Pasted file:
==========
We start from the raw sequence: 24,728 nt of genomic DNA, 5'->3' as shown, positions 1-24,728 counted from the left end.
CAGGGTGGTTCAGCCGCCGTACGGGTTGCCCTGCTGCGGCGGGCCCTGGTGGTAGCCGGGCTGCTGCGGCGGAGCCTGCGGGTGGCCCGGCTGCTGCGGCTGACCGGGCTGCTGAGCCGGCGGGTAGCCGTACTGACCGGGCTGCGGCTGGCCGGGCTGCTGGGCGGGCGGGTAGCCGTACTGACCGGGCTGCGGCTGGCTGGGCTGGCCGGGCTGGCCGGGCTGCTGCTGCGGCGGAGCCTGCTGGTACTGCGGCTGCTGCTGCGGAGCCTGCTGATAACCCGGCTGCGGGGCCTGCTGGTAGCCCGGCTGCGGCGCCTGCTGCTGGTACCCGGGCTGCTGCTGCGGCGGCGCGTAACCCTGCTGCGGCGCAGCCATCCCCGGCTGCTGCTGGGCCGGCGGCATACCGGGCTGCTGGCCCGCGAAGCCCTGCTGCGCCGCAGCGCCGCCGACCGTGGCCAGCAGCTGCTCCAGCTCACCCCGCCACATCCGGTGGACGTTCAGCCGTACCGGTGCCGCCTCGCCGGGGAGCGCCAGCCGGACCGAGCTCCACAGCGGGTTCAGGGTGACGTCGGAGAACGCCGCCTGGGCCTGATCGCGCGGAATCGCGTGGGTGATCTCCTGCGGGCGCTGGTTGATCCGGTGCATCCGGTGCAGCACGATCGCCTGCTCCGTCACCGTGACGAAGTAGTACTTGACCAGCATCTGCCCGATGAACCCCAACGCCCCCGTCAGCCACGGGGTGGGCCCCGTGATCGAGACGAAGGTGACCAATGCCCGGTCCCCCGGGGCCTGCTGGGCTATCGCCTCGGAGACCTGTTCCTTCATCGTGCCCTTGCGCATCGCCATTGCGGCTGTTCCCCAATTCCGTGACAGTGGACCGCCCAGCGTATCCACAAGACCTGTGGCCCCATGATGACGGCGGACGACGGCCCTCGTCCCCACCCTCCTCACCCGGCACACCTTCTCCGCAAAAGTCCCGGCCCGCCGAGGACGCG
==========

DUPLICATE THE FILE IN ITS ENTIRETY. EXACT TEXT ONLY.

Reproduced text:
We start from the raw sequence: 24,728 nt of genomic DNA, 5'->3' as shown, positions 1-24,728 counted from the left end.
CAGGGTGGTTCAGCCGCCGTACGGGTTGCCCTGCTGCGGCGGGCCCTGGTGGTAGCCGGGCTGCTGCGGCGGAGCCTGCGGGTGGCCCGGCTGCTGCGGCTGACCGGGCTGCTGAGCCGGCGGGTAGCCGTACTGACCGGGCTGCGGCTGGCCGGGCTGCTGGGCGGGCGGGTAGCCGTACTGACCGGGCTGCGGCTGGCTGGGCTGGCCGGGCTGGCCGGGCTGCTGCTGCGGCGGAGCCTGCTGGTACTGCGGCTGCTGCTGCGGAGCCTGCTGATAACCCGGCTGCGGGGCCTGCTGGTAGCCCGGCTGCGGCGCCTGCTGCTGGTACCCGGGCTGCTGCTGCGGCGGCGCGTAACCCTGCTGCGGCGCAGCCATCCCCGGCTGCTGCTGGGCCGGCGGCATACCGGGCTGCTGGCCCGCGAAGCCCTGCTGCGCCGCAGCGCCGCCGACCGTGGCCAGCAGCTGCTCCAGCTCACCCCGCCACATCCGGTGGACGTTCAGCCGTACCGGTGCCGCCTCGCCGGGGAGCGCCAGCCGGACCGAGCTCCACAGCGGGTTCAGGGTGACGTCGGAGAACGCCGCCTGGGCCTGATCGCGCGGAATCGCGTGGGTGATCTCCTGCGGGCGCTGGTTGATCCGGTGCATCCGGTGCAGCACGATCGCCTGCTCCGTCACCGTGACGAAGTAGTACTTGACCAGCATCTGCCCGATGAACCCCAACGCCCCCGTCAGCCACGGGGTGGGCCCCGTGATCGAGACGAAGGTGACCAATGCCCGGTCCCCCGGGGCCTGCTGGGCTATCGCCTCGGAGACCTGTTCCTTCATCGTGCCCTTGCGCATCGCCATTGCGGCTGTTCCCCAATTCCGTGACAGTGGACCGCCCAGCGTATCCACAAGACCTGTGGCCCCATGATGACGGCGGACGACGGCCCTCGTCCCCACCCTCCTCACCCGGCACACCTTCTCCGCAAAAGTCCCGGCCCGCCGAGGACGCG